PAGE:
Boxer classy after tough loss
Competing in his first Canadian senior boxing championships, Antonio Napolitano was feeling on top of the world.
Fighting in the 75-kilogram final against Quebec’s Denis Nickenson, the 24-year-old St. Catharines native thought he had won the fight after using an overhand right to get a standing eight count against his opponent in the third round.
“The whole place went crazy and I went crazy and I thought that it had secured me the victory because once you give a guy an eight count, instead of winning the round 10-9, you’ve won the round 10-8.”
The Laura Secord alumnus jumped on the ropes to celebrate while Nickenson went to his corner with his head down. But as sometimes is the case in boxing, the judges thought differently than the boxer and awarded a 3-2 decision to the Quebec fighter.
The Irwin Boxing Club member was gracious and philosophical in defeat.
“There have been times over the years when I have been in close fights and I went back to my corner thinking the other guys had edged it out and I knew in my heart that he had won. You walk back to the corner shaking your head and then you hand goes up.
“It’s one of those things that goes both ways.”
While hard to take, it is not the end of the world.
“That’s the thing about boxing,” he said. “It develops you as a person and you see a lot of grown men in amateur boxing who take a loss and they throw their mouth guards and they walk out stomping their feet.”
Napolitano prefers to lose with class.
“I shook the guy’s hand, congratulated him, took a picture with him because it goes both ways.”
He learned early on to be gracious in defeat.
“My first fight was years ago in 2012 and I took my first loss,” he said. “I was balling my eyes out and I went to the dressing room and started pouting.”
He has learned as much about himself in losses as in victories.
“You learn to accept when things don’t go your way and you also see how people react when they lose a close fight,” he said. “It says a lot about them.”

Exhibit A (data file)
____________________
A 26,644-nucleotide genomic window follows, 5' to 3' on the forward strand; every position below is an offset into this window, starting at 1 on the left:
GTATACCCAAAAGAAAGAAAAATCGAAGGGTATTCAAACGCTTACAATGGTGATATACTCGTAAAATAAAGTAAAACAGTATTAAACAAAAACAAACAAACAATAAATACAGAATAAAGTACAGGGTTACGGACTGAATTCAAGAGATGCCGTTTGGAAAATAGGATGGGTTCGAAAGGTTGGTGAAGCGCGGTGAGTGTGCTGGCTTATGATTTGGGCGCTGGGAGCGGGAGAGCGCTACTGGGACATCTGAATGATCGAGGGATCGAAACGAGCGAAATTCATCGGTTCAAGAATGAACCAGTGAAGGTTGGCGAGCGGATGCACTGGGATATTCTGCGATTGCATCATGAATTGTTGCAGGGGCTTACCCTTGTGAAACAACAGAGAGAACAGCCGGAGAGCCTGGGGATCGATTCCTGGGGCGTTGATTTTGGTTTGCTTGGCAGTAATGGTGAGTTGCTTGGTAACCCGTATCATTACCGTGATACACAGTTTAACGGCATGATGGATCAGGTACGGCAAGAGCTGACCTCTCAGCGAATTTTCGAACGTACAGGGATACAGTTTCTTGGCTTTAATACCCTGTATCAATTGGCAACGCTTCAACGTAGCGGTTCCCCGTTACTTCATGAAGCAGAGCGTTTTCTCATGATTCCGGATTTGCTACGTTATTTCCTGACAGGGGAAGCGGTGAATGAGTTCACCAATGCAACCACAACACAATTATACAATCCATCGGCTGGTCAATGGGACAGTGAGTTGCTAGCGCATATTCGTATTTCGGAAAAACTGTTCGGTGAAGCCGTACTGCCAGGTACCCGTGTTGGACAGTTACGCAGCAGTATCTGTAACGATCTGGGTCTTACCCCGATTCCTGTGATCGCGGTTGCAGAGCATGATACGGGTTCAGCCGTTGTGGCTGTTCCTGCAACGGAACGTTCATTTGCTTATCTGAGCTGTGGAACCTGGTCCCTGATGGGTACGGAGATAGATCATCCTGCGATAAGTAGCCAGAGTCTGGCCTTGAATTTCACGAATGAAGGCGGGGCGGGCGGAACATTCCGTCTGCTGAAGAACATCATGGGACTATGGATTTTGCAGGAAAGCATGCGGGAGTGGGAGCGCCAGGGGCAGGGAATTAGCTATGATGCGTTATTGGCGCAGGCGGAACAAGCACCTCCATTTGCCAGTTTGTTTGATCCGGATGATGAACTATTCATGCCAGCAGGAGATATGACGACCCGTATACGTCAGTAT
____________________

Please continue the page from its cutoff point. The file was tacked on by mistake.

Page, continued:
Napolitano took a lot of motivation from how well he did in his first national championships.
He opened the tournament by stopping Matt Ruff of Alberta in the second round.
“I drew Alberta and with the fight being held in Edmonton, I had to stop him to win,” he said. “You don’t want to take any chances against someone fighting in their home province.”
He ended up nailing the Alberta boxer with a shot to the nose late in the first round and his opponent decided not to come out for the second round.
“The bridge of his nose was the size of a golf ball and it wasn’t safe for him to continue,” he said. “I’m glad they called it because there was something up with his nose.”
In his next fight, he recorded a 5-0 unanimous decision over Paul Riggs from Manitoba. Riggs, a former Irish champion who emigrated to Canada when he was 19, was short and stocky brawler and Napolitano made sure he won the first two rounds on points and then tried to end the fight in the third round.
“I made him stumble a few times and I was surprised there were no eight counts,”
Napolitano described the entire nationals experience as a great feeling and motivating.
“The night after the final fight happened, I was back training in the hotel,” he said. “I was on the treadmill, I was doing intervals on the bike and I was doing laps in the pool,” he said. “Had I won gold, I wouldn’t have been doing any of that.
“It keeps you hungry.”
As the national B champion, Napolitano will have the chance to represent Canada at a number of international events. He has been asked to compete for Canada in Puerto Rico, but he’s not sure if he will be ready to fight because he’s dealing with the flu and a work accident that injured his hand.
If he is unable to fight in Puerto Rico, he is hoping there are other opportunities while he works his way through the process of turning pro.
“With the CAT scan, blood work, paperwork and the way it works with the athletics commission, it takes months,” he said.
His decision to turn pro is motivated by a desire to support his family, which includes two young children.
“I’m trying to focus on making money and I am also trying to have a backup plan,” he said. “I am talking to a few people to try and get started in a trade.
“With the position I am in life, it’s not really kosher to be an amateur boxer. I need to make money and get on with my life.”